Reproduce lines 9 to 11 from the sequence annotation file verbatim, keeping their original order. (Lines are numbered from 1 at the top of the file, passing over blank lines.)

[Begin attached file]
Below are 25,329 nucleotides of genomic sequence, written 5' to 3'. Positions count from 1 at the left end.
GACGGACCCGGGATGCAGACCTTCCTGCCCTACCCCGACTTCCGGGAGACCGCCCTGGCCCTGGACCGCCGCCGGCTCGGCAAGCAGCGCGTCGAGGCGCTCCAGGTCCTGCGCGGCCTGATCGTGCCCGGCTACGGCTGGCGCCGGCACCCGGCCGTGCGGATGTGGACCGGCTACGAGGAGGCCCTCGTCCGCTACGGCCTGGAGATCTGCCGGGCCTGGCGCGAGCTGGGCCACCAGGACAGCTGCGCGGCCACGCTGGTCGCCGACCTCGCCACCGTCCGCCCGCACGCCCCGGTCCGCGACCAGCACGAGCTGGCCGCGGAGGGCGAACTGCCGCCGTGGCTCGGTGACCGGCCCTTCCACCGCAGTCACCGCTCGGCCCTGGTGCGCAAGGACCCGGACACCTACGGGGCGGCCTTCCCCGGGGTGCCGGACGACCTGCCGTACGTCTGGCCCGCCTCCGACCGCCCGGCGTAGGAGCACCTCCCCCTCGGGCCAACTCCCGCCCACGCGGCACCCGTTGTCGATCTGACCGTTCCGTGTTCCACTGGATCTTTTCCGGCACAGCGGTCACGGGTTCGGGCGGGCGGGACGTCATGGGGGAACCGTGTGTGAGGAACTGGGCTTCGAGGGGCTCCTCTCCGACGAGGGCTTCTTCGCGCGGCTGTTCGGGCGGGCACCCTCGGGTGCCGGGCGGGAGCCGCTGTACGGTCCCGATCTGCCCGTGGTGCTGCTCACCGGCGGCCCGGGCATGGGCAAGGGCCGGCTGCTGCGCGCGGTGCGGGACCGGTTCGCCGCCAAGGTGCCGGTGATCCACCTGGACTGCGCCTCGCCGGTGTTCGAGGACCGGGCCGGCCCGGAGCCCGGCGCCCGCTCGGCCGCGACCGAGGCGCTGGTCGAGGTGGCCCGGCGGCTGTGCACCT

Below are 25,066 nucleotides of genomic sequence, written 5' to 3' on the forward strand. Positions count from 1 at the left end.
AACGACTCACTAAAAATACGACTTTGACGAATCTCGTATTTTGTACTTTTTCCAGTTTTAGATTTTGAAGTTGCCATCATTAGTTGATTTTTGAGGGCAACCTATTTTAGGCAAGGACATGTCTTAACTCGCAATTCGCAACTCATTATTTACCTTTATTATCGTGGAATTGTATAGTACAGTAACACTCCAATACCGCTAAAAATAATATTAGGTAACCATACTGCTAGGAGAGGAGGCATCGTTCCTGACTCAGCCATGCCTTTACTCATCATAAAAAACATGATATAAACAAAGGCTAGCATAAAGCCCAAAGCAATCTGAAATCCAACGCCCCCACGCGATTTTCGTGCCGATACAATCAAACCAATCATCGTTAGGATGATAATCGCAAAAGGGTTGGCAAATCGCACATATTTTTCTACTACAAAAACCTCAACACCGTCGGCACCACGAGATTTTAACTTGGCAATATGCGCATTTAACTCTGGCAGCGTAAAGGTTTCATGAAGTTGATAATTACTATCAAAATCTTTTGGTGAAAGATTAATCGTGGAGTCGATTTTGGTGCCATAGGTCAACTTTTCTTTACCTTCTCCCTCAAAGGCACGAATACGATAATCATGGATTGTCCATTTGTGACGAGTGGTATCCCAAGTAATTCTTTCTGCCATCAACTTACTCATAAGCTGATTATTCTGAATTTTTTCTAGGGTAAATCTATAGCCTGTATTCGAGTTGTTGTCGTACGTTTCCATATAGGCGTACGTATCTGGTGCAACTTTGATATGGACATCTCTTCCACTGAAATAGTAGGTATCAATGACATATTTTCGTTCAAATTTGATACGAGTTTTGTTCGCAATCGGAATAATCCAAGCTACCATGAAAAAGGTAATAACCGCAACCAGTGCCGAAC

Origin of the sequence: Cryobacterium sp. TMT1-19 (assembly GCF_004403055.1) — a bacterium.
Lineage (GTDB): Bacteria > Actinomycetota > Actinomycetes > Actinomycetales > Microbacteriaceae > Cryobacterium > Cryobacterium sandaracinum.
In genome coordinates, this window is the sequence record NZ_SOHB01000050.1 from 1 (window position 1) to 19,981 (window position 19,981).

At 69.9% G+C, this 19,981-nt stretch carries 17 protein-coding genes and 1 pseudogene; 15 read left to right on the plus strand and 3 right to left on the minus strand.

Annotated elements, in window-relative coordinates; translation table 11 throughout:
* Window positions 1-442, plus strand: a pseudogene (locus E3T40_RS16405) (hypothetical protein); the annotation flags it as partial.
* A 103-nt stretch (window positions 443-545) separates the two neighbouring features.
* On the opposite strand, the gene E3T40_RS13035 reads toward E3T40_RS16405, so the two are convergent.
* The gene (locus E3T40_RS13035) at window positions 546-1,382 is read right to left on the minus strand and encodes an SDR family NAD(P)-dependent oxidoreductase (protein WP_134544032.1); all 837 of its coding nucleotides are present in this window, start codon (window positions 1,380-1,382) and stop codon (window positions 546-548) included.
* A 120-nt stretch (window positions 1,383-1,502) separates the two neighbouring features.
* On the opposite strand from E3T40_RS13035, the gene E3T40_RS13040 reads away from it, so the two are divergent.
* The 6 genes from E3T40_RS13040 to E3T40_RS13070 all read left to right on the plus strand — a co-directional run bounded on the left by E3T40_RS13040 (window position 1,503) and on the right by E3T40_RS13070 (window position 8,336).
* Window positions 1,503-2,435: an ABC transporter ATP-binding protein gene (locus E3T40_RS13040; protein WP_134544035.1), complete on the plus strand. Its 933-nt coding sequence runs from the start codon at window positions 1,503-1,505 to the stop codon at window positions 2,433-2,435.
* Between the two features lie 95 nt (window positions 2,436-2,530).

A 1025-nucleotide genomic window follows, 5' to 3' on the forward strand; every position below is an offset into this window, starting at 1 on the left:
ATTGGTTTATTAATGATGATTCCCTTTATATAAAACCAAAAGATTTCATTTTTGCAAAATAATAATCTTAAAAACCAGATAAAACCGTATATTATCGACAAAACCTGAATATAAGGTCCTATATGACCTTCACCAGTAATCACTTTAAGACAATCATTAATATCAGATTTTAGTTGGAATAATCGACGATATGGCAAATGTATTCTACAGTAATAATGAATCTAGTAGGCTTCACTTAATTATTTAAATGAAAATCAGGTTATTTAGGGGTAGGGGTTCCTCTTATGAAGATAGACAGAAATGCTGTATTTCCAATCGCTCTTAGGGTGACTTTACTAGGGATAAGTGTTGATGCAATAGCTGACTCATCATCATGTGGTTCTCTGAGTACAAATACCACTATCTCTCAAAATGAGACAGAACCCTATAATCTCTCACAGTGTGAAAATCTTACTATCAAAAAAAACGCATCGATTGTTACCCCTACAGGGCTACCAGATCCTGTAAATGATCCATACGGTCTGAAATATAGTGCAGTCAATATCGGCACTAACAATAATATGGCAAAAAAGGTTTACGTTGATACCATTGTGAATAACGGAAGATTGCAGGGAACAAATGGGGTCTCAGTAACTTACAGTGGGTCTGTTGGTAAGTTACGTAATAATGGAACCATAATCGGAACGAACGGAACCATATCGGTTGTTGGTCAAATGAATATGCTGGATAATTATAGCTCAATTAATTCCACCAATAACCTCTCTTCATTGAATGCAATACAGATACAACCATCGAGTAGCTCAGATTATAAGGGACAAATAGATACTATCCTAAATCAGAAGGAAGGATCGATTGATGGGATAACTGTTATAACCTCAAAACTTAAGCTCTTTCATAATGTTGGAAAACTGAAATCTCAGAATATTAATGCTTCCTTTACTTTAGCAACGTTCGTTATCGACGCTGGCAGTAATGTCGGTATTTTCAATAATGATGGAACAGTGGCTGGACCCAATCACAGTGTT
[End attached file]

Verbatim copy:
Annotated elements, in window-relative coordinates; translation table 11 throughout:
* Window positions 1-442, plus strand: a pseudogene (locus E3T40_RS16405) (hypothetical protein); the annotation flags it as partial.
* A 103-nt stretch (window positions 443-545) separates the two neighbouring features.